SB 480 Modifies law with respect to motor vehicles and outboard motor titles
Sponsor: Stouffer
LR Number: 4472S.13T Fiscal Note available
Committee: Transportation
Last Action: 7/10/2012 - Signed by Governor Journal Page:
Title: CCS HCS#2 SCS SB 480 Calendar Position: 4
Effective Date: August 28, 2012
House Handler: Burlison

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Current Bill Summary


CCS/HCS#2/SCS/SB 480 - This act modifies various provisions relating to the regulation of motor vehicles and transportation.

BI-STATE FARE EVASION - This act requires persons convicted of failing to pay a fare for the use of Bi-State Development Agency facilities and conveyances to reimburse the reasonable costs attributable to the enforcement, investigation and prosecution of such offense to the agency. This provision may be found in truly agreed to version of HB 1402 (2012). The provision is also contained in SB 508 (2012), SB 347 (2011) and the truly agreed to version of HB 430 (2011) (Section 70.441).

SALES TAX EXEMPTION FOR CERTAIN VEHICLES - This act provides a sales tax exemption for motor vehicles registered in excess of 54,000 pounds, and the trailers pulled by such motor vehicles, that are actually used in the normal course of business to haul property on the public highways of the state, and that are capable of hauling loads commensurate with the motor vehicle's registered weight. The sales tax exemption also extends to the materials, replacement parts, and equipment purchased for use directly upon, and for the repair and maintenance or manufacture of such vehicles. This provision may be found in the truly agreed to version of HB 1402 (2012) (Section 144.030.1(4)).

PURPLE HEART TRAIL - The act designates the portion of Interstate 70 in the state of Missouri as the "Purple Heart Trail." This provision is also contained in HB 1906 (2012)(Section 227.513).

HAULING OF RADIOACTIVE WASTE -This act modifies the method in which fees assessed for the transporting radioactive waste are calculated. Under current law, a fee of $1,800 is charged for each cask transported through or within the state by truck of high-level radioactive waste, transuranic radioactive waste, spent nuclear fuel or highway route controlled quantity shipments. In addition, all such cask shipments are subject to a surcharge of $25 per mile for every mile over 200 miles traveled within the state. Under this proposal, the fees are assessed per truck rather than per cask. This provision is also contained in the truly agreed to version of SB 470 (Section 260.392).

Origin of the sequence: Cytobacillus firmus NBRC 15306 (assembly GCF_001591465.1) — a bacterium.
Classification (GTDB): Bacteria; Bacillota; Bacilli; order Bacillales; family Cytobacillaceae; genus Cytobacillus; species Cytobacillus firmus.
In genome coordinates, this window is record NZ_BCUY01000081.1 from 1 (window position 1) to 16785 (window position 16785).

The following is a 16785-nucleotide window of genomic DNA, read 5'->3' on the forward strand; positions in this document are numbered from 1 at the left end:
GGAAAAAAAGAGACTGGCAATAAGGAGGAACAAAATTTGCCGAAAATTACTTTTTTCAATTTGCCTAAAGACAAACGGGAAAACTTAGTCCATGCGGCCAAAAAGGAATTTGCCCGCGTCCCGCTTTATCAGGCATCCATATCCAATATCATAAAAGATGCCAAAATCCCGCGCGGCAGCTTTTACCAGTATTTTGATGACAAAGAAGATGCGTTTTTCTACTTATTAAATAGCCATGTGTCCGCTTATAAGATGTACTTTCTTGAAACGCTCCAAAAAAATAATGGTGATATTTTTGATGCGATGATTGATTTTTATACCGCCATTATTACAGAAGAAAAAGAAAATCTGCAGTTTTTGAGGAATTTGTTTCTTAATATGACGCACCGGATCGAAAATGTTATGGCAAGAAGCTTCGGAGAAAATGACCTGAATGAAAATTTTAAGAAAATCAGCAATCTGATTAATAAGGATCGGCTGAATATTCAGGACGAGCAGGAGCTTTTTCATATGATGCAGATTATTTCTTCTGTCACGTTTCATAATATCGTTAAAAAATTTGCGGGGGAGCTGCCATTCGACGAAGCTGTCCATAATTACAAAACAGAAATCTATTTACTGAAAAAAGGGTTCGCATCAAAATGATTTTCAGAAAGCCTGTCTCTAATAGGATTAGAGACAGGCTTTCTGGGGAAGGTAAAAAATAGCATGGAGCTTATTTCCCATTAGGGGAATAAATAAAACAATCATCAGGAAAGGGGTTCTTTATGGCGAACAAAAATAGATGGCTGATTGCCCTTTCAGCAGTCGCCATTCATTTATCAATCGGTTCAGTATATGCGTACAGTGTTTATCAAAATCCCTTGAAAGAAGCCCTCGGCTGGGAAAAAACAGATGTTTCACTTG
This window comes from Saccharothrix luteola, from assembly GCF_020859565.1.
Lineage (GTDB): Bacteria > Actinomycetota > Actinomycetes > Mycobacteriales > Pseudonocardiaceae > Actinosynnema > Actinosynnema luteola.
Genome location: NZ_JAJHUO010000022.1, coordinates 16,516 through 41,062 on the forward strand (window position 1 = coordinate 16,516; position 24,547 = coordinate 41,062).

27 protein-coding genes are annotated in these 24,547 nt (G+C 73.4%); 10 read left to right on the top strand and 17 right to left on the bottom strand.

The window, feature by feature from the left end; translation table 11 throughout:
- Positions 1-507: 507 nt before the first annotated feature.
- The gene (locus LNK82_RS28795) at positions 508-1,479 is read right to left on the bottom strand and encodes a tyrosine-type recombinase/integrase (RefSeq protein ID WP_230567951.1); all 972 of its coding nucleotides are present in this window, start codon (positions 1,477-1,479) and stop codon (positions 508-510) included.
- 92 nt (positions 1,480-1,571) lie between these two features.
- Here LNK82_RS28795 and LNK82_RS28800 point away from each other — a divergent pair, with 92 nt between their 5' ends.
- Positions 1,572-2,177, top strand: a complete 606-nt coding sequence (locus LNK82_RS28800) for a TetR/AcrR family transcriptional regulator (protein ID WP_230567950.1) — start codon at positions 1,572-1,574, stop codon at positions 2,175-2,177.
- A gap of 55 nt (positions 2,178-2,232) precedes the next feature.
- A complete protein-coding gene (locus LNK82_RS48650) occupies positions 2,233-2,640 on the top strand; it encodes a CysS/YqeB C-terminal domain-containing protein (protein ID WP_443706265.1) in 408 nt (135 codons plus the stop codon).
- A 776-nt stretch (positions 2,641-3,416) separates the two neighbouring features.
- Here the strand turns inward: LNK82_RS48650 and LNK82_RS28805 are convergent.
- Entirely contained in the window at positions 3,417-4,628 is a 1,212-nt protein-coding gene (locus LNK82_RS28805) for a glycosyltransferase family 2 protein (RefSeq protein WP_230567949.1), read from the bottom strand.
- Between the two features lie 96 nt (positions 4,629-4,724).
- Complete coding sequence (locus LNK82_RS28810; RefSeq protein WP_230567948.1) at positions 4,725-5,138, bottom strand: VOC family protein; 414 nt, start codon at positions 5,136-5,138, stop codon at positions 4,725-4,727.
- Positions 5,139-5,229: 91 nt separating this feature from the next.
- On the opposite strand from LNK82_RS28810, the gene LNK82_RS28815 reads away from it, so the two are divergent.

(Section 260.392).

RECREATIONAL OFF-HIGHWAY VEHICLE DEFINITION - This act modifies definition of recreational off-highway vehicle as found in Section 301.010. The act modifies the definition by increasing the width and weight limit of the vehicle. The width of a recreational off-highway vehicle is increased from 60 inches to 64 inches and the unladen dry weight of the vehicle is increased from 1,850 pounds to 2000 pounds (Section 301.010). This provision is contained in the truly agreed to version of HB 1402 (2012). This provision is similar to one contained in SCS/SB 714 (2012).

FAILURE TO APPEAR IN COURT - Under current law, if a person fails to timely dispose of a traffic ticket, the court will notify the director of revenue of such fact and the director will suspend the offender's driver's license until the person settles the matter by paying the fines and applicable court costs. Upon proof of disposition of the charges, and payment of a reinstatement fee, the director will return the license and remove the suspension from the person's driver's record. This act modifies this provision so that a commercial motor vehicle operator or a holder of a commercial driver's license will not be eligible to have such a suspension removed from his or her driving record (Section 302.341). This provision is contained in the truly agreed to versions of SB 470, SB 568, and HB 1402 (2012). The provision is also contained in the perfected version of SB 443 (2012) and the truly agreed to version of HB 430 (2011) and HCS/HB 818 (2011).

UNIFORM COMMERCIAL DRIVER'S LICENSE ACT - This act adds new definitions to Uniform Commercial Driver's License Act (Sections 302.700 to 302.780) and makes modifications to current definitions relating to commercial driver license requirements to comply with Federal Motor Carrier Safety regulations and support the implementation of the federal rule labeled "Medical Certification Requirements as part of the CDL". The act revises the definition section by adding the following terms:

1) CDLIS driver record;

2) CDLIS motor vehicle record;

3) Commercial driver's license downgrade;

4) Driver applicant;

5) Employee;

6) Endorsement;

7) Foreign;

8) Medical examiner;

9) Medical variance (Section 302.700).